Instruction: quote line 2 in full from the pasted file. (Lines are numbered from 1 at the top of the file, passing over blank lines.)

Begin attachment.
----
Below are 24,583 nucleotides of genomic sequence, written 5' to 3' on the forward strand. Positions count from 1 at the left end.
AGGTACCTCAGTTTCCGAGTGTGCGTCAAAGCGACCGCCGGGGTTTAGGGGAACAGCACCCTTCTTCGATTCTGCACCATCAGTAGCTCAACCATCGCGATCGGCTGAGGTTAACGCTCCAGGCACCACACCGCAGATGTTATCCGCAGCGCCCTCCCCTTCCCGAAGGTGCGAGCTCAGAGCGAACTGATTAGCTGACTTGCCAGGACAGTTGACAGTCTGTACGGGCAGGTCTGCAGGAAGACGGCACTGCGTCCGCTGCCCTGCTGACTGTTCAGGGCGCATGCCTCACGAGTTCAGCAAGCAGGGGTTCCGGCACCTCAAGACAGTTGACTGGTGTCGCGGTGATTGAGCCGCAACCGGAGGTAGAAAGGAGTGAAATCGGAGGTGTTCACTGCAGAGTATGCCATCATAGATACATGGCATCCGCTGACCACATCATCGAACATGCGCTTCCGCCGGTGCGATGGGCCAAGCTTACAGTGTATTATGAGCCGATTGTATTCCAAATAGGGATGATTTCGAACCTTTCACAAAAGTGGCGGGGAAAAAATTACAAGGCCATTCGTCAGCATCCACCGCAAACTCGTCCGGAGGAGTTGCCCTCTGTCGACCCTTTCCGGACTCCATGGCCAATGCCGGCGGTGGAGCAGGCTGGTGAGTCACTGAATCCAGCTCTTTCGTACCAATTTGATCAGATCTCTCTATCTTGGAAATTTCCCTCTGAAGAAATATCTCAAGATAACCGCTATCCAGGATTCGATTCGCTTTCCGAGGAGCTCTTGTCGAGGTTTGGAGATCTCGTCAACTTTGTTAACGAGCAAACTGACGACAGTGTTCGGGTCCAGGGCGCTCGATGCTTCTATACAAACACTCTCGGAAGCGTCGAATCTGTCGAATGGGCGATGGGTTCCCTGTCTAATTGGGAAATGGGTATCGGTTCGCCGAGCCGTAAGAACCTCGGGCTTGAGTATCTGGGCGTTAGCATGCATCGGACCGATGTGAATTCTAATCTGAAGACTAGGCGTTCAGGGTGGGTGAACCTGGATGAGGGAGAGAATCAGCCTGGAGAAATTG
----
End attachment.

AGGTACCTCAGTTTCCGAGTGTGCGTCAAAGCGACCGCCGGGGTTTAGGGGAACAGCACCCTTCTTCGATTCTGCACCATCAGTAGCTCAACCATCGCGATCGGCTGAGGTTAACGCTCCAGGCACCACACCGCAGATGTTATCCGCAGCGCCCTCCCCTTCCCGAAGGTGCGAGCTCAGAGCGAACTGATTAGCTGACTTGCCAGGACAGTTGACAGTCTGTACGGGCAGGTCTGCAGGAAGACGGCACTGCGTCCGCTGCCCTGCTGACTGTTCAGGGCGCATGCCTCACGAGTTCAGCAAGCAGGGGTTCCGGCACCTCAAGACAGTTGACTGGTGTCGCGGTGATTGAGCCGCAACCGGAGGTAGAAAGGAGTGAAATCGGAGGTGTTCACTGCAGAGTATGCCATCATAGATACATGGCATCCGCTGACCACATCATCGAACATGCGCTTCCGCCGGTGCGATGGGCCAAGCTTACAGTGTATTATGAGCCGATTGTATTCCAAATAGGGATGATTTCGAACCTTTCACAAAAGTGGCGGGGAAAAAATTACAAGGCCATTCGTCAGCATCCACCGCAAACTCGTCCGGAGGAGTTGCCCTCTGTCGACCCTTTCCGGACTCCATGGCCAATGCCGGCGGTGGAGCAGGCTGGTGAGTCACTGAATCCAGCTCTTTCGTACCAATTTGATCAGATCTCTCTATCTTGGAAATTTCCCTCTGAAGAAATATCTCAAGATAACCGCTATCCAGGATTCGATTCGCTTTCCGAGGAGCTCTTGTCGAGGTTTGGAGATCTCGTCAACTTTGTTAACGAGCAAACTGACGACAGTGTTCGGGTCCAGGGCGCTCGATGCTTCTATACAAACACTCTCGGAAGCGTCGAATCTGTCGAATGGGCGATGGGTTCCCTGTCTAATTGGGAAATGGGTATCGGTTCGCCGAGCCGTAAGAACCTCGGGCTTGAGTATCTGGGCGTTAGCATGCATCGGACCGATGTGAATTCTAATCTGAAGACTAGGCGTTCAGGGTGGGTGAACCTGGATGAGGGAGAGAATCAGCCTGGAGAAATTG